Cross Over Period

Cross Over Period

The end of Q2 was anything but a sleeper for US and Global equities. You can see from the table below the results were a yawner for US Equites but the volatility was far from it.


Comparison of Q2 Index Price Change vs. Volatility

index performance vs volatility



The general theme that pervaded Q2, at least in the US, was an improving macro-economic picture.


Retail Sales were up!(iii)

retail sales












Personal Income is on the rise!(iv)

personal income













Consumer Confidence is nearing peak levels!(v)


concumer confidence













The change in Personal Consumption was strong!(vi)

change in personal consumption













Home prices are surging and the consumer is feeling strong enough to take on more revolving credit!(vii)(viii)

corelogic home prices













total revolving credit














As 70% of the US economy is consumption focused, all the indicators are looking very good.

Here's the rub. When you look at what causes stock prices to collapse the most it’s not macro-economic events; it's earnings. In a recent study on movement in stock prices, earnings announcements were the leading cause for prices to crash.(ix)

Stock Price Crashes












If earnings really drive stock prices, let's take a look at Q2 expectations. (x)(xi)


q2 revenue growth

















q2 earnings

You can see from the chart provided by Fact Set both earnings and revenue are expected to shrink not grow. In fact, expectations have grown a bit more dismal since last reviewed. Again, these are estimates from Wall Street prognosticators so take that for what it's worth.

According to Fact Set, this is the worst revenue growth projection since Q3 2009 when revenue declined by -11.5%.(xii)

So how is it possible to have such strong consumer economic metrics and abysmal expectations for corporate profits? One reason is the strong US Dollar. Stay tuned for our Q3 Look Ahead to see the impact and details on that issue. Another reason is the overall impact of energy prices on the S&P 500. After all, energy makes up 7.9% of the S&P 500.(xiii) Further, and in my opinion, the most likely scenario is the lag effect of the indicators I've cited above and corporate profits.

Some of the indicators are lagging, some are leading and some are coincident as it relates to the overall economy. However, in my estimation, corporate profits all lag these indicators by several weeks to months.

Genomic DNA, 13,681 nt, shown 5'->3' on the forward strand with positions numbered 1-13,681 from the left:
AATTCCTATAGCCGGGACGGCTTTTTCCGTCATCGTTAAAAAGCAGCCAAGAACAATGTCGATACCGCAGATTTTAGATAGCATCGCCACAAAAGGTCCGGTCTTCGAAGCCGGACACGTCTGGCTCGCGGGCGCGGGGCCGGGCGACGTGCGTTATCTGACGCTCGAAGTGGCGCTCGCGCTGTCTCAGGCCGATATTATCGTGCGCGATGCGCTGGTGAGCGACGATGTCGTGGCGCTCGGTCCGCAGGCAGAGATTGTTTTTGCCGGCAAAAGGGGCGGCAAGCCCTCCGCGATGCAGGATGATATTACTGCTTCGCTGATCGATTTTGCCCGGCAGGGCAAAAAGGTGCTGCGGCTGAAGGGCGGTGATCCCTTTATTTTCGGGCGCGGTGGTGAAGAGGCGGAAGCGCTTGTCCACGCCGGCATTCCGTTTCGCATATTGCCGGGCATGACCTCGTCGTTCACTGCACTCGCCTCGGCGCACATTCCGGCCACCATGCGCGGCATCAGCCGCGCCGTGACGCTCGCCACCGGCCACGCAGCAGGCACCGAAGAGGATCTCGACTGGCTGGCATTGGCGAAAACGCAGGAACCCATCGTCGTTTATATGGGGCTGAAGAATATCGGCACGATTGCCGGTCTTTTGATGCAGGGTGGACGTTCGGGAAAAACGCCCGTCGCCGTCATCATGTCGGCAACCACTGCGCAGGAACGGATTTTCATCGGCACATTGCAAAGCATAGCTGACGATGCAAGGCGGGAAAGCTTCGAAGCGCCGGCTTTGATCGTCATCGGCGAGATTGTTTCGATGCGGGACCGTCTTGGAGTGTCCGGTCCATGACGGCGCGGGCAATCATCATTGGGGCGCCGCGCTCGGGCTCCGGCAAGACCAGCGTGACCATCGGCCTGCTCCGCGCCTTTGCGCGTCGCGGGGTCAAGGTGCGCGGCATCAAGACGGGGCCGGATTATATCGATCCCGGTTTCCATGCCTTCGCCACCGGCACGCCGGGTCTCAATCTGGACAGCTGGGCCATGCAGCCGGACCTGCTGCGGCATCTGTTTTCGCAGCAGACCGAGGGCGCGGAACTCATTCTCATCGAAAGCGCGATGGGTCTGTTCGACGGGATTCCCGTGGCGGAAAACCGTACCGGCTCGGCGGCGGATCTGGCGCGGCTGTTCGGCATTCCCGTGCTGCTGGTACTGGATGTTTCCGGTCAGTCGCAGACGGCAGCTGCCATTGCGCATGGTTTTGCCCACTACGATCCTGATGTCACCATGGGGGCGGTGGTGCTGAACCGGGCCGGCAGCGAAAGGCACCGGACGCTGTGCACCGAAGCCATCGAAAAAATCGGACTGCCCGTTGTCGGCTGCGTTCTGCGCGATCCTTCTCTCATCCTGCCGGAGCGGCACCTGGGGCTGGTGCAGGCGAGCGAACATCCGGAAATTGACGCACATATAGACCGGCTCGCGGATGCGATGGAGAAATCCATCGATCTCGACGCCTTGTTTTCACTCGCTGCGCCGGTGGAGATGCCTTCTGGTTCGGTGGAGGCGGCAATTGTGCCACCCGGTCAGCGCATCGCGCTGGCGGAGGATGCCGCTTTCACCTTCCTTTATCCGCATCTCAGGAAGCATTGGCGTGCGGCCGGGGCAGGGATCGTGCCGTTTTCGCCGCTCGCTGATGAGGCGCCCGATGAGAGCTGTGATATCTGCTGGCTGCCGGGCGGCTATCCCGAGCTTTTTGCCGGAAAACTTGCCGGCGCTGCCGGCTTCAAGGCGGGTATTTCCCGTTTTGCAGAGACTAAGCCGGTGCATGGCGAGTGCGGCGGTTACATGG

Perhaps we are going to have a nice upside surprise when Q2 earnings announcements begin shortly? Perhaps we will have to wait till the second half of 2015. In any case, if the macro trends hold true, we may experience a nervous period in the next several weeks as we "cross over" this precarious period.


Special Note on Greece

greek flag









In a prior post we discussed Greece in detail. In light of what has transpired on Sunday here is our summary view on Greece:

- Germany, as one of the largest exporters in the world, will want to continue to use Greece as a currency puppet. Greece weakens the Euro which helps German exports.

- The EU does not want to see anti-austerity parties gain control and will provide new tools and regulations to help debtor countries like Spain and Italy.

- The EU will do what they do best and try to unite and regulate. Currently they have a monetary union and the outcome will likely be an organized effort to create a fiscal union between EU members. That will look like consistent retirement benefits, paternal benefits, lending and banking regulations and perhaps some free movement of labor (although I doubt they will archive this one).

None of this should impact earnings growth of underlying European companies, whether Greece leaves or not.

If you have questions or comments, please let us know as we always appreciate your feedback. You can get in touch with us via Twitter, Facebook, or you can email me directly. For additional information on this, please visit our website.


Tim Phillips, CEO – Phillips & Company



(i) Google Finance

(ii) Bloomberg

(iii) Moody’s Analytics

(iv) Moody’s Analytics

(v) Moody’s Analytics

(vi) Federal Reserve Bank of St. Louis

(vii) Moody’s Analytics

(viii) Federal Reserve Bank of St. Louis

(ix) Navigating Stock Price Crashes - June 2015, B Korcan Ak, Steve Rossi, CFA, Richard Sloan, Scott Tracy, CFA

(x) Factset Earnings Insight – July 2, 2015

(xi) Factset Earnings Insight – July 2, 2015

(xii) Factset Earnings Insight – July 2, 2015

(xiii) S&P 500 Factsheet- June 30, 2015, McGraw Hill Financial